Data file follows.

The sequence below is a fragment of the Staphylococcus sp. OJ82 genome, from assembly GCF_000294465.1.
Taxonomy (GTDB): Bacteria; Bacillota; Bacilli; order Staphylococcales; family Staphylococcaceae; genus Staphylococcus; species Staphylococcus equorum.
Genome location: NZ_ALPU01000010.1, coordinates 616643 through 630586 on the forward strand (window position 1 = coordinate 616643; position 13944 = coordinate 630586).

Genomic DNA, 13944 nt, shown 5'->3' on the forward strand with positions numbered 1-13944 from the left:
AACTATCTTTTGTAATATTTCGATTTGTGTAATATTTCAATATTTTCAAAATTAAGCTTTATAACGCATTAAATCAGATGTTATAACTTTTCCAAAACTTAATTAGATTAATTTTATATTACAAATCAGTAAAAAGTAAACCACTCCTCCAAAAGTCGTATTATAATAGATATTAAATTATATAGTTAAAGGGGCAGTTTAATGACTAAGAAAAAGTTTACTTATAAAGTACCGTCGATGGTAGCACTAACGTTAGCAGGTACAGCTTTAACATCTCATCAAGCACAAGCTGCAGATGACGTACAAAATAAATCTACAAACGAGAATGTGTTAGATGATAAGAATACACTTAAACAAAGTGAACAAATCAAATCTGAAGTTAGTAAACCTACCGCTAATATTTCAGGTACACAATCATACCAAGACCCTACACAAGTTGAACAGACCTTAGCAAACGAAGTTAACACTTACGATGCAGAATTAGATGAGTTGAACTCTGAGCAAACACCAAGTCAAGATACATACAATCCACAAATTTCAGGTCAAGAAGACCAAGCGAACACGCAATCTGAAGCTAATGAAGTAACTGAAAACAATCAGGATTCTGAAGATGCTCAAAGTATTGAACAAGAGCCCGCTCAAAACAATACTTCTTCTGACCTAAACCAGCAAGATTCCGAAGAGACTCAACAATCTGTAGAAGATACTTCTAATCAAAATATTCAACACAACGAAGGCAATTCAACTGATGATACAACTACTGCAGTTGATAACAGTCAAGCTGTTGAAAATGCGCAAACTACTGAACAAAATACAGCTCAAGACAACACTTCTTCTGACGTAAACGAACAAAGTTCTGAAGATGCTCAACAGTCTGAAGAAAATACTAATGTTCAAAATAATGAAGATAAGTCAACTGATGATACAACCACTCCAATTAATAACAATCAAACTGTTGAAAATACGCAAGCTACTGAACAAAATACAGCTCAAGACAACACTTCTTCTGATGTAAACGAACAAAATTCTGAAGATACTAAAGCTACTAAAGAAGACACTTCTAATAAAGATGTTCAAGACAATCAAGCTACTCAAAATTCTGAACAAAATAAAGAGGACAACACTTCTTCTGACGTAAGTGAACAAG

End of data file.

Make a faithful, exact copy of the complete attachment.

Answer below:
The sequence below is a fragment of the Staphylococcus sp. OJ82 genome, from assembly GCF_000294465.1.
Taxonomy (GTDB): Bacteria; Bacillota; Bacilli; order Staphylococcales; family Staphylococcaceae; genus Staphylococcus; species Staphylococcus equorum.
Genome location: NZ_ALPU01000010.1, coordinates 616643 through 630586 on the forward strand (window position 1 = coordinate 616643; position 13944 = coordinate 630586).

Genomic DNA, 13944 nt, shown 5'->3' on the forward strand with positions numbered 1-13944 from the left:
AACTATCTTTTGTAATATTTCGATTTGTGTAATATTTCAATATTTTCAAAATTAAGCTTTATAACGCATTAAATCAGATGTTATAACTTTTCCAAAACTTAATTAGATTAATTTTATATTACAAATCAGTAAAAAGTAAACCACTCCTCCAAAAGTCGTATTATAATAGATATTAAATTATATAGTTAAAGGGGCAGTTTAATGACTAAGAAAAAGTTTACTTATAAAGTACCGTCGATGGTAGCACTAACGTTAGCAGGTACAGCTTTAACATCTCATCAAGCACAAGCTGCAGATGACGTACAAAATAAATCTACAAACGAGAATGTGTTAGATGATAAGAATACACTTAAACAAAGTGAACAAATCAAATCTGAAGTTAGTAAACCTACCGCTAATATTTCAGGTACACAATCATACCAAGACCCTACACAAGTTGAACAGACCTTAGCAAACGAAGTTAACACTTACGATGCAGAATTAGATGAGTTGAACTCTGAGCAAACACCAAGTCAAGATACATACAATCCACAAATTTCAGGTCAAGAAGACCAAGCGAACACGCAATCTGAAGCTAATGAAGTAACTGAAAACAATCAGGATTCTGAAGATGCTCAAAGTATTGAACAAGAGCCCGCTCAAAACAATACTTCTTCTGACCTAAACCAGCAAGATTCCGAAGAGACTCAACAATCTGTAGAAGATACTTCTAATCAAAATATTCAACACAACGAAGGCAATTCAACTGATGATACAACTACTGCAGTTGATAACAGTCAAGCTGTTGAAAATGCGCAAACTACTGAACAAAATACAGCTCAAGACAACACTTCTTCTGACGTAAACGAACAAAGTTCTGAAGATGCTCAACAGTCTGAAGAAAATACTAATGTTCAAAATAATGAAGATAAGTCAACTGATGATACAACCACTCCAATTAATAACAATCAAACTGTTGAAAATACGCAAGCTACTGAACAAAATACAGCTCAAGACAACACTTCTTCTGATGTAAACGAACAAAATTCTGAAGATACTAAAGCTACTAAAGAAGACACTTCTAATAAAGATGTTCAAGACAATCAAGCTACTCAAAATTCTGAACAAAATAAAGAGGACAACACTTCTTCTGACGTAAGTGAACAAG